EU leaders also meet their Western Balkan counterparts on Thursday morning, ahead of the main summit, to “build on the existing close ties”, but discussions are expected to be difficult.

Some members states are pushing for Bosnia to be given candidate status, although that is not expected to happen. However, there are hopes North Macedonia and Albania may make progress.

‘Why should we wait?’

“We do not accept the idea of the queue,” Ukraine’s envoy told the BBC, arguing Kyiv’s eagerness could set an example to other states.

“Every state has its road map, has its path. And if there is political will, if there is support of society [and] business operators to move forward to implement reform in a bold and fast way, why we should wait?”

BBC
The real integration process will start when the war is over…. Definitely it will take some time and we are talking about months, not years to get to the next stage

Vsevolod Chentsov
Ukrainian envoy to EU

Moldova’s application is also recommended for conditional approval while Georgia is set to be turned down, although the European Commission said the country could belong to the EU in “due time”. More than 100,000 people attended a rally on Monday night in the Georgian capital appealing for candidate status.

Several EU states have agreed to back Ukraine’s candidacy, provided conditions are attached before accession negotiations can begin, including judicial and anti-corruption reforms.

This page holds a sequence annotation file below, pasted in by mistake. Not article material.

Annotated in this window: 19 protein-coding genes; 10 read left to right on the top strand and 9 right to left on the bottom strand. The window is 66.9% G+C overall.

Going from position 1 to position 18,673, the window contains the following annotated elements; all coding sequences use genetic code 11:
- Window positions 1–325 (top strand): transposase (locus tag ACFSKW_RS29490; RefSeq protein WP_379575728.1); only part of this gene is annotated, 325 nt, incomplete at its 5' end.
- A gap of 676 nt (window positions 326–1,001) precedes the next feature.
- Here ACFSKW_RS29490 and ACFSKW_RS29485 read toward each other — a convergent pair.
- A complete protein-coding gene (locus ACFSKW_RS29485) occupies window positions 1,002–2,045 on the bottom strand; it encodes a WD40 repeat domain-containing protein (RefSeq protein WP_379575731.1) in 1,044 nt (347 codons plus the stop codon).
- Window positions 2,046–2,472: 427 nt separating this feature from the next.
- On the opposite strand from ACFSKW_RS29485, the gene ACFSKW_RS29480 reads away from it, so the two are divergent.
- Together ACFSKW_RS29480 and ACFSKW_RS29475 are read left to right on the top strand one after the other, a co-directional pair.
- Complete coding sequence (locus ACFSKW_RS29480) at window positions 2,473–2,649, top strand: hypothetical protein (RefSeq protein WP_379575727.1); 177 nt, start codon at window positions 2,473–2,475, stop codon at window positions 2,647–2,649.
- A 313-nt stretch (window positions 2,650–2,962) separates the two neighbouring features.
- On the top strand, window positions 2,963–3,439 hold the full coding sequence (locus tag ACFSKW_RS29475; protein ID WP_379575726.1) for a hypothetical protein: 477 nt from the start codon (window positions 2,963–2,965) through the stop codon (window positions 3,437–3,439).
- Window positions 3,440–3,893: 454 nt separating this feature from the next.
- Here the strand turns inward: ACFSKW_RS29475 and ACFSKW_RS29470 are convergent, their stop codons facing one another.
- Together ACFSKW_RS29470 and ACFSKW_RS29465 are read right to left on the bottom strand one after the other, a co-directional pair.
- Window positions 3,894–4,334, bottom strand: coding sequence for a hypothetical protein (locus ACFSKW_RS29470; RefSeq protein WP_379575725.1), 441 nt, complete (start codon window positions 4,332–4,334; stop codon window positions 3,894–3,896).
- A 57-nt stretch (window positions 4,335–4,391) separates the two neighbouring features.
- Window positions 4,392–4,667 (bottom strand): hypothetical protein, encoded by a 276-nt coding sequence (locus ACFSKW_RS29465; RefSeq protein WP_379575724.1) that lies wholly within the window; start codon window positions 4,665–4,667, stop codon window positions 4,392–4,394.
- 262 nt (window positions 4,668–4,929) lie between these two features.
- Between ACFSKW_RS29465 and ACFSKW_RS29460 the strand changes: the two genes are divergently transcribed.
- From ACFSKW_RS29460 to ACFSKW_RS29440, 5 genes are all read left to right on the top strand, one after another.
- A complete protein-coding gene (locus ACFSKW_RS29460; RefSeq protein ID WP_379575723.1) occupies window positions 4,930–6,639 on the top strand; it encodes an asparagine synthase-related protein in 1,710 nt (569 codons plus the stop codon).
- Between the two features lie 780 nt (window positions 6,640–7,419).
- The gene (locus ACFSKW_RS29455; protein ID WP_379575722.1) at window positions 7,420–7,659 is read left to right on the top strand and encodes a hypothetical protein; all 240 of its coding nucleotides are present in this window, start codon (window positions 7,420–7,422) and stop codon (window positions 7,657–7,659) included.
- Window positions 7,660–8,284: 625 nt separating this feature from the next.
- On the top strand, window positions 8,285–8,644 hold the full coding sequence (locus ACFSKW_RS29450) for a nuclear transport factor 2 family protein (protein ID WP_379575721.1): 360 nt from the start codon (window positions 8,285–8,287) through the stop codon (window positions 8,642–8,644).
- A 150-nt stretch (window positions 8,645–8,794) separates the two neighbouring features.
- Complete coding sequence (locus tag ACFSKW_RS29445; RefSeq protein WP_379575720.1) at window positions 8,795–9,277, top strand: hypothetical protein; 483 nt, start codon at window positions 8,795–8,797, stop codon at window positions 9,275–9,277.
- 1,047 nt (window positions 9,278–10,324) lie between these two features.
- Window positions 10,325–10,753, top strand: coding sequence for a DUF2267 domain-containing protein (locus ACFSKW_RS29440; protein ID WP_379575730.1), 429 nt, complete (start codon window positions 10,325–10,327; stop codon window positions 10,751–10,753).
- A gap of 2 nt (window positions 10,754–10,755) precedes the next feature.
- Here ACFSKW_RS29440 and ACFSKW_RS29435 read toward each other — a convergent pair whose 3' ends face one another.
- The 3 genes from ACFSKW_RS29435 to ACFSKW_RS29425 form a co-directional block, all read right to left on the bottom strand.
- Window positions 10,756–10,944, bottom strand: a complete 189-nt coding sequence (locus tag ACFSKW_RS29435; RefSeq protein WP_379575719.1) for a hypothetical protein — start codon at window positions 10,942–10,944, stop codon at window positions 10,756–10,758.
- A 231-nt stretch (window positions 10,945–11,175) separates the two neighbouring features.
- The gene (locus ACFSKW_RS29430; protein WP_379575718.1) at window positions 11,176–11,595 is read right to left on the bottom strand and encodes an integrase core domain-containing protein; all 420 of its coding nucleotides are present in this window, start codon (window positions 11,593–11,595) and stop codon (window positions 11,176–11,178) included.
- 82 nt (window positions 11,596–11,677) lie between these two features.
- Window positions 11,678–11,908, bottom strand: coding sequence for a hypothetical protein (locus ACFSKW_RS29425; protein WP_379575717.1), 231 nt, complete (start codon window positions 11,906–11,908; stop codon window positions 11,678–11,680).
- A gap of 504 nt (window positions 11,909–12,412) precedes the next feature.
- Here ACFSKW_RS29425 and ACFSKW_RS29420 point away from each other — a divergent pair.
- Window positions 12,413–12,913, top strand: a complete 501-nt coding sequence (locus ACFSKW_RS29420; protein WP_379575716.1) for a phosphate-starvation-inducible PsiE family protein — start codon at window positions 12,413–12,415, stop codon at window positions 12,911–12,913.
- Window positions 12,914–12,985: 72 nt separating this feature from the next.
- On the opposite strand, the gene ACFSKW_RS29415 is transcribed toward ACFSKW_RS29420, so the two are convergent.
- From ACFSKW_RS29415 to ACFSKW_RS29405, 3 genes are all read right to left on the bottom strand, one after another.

Mr Chentsov has insisted some reforms can take place, even while the country is at war and not in control of its whole territory.

Image source, EPA

“We are not starting from scratch,” he insists, pointing to work carried out since the EU and Ukraine signed an association agreement in 2014. But it would be “logical” to carry out bigger reforms once the situation on the ground became more stable, he added.

Some EU diplomats have previously voiced concerns that giving candidate status could offer Ukraine false hope.

French President Emmanuel Macron said in May that the prospect of membership was decades away and the Nato secretary general has warned the conflict could last years.

But Mr Chentsov said no-one had a crystal ball and he felt there was a will “to help Ukraine to get there”.

Macron plan for broader EU community

As well as deciding on which countries should be given candidate status, EU leaders will also discuss food security in light of Russia’s blockade of Ukrainian ports, condemned by the EU’s foreign policy chief this week as a war crime. And they will assess President Macron’s proposal for a wider “European Political Community”.

According to draft summit conclusions seen by the BBC, the aim would be “to foster political dialogue and co-operation to address issues of common interest so as to strengthen the security, stability and prosperity of the European continent”.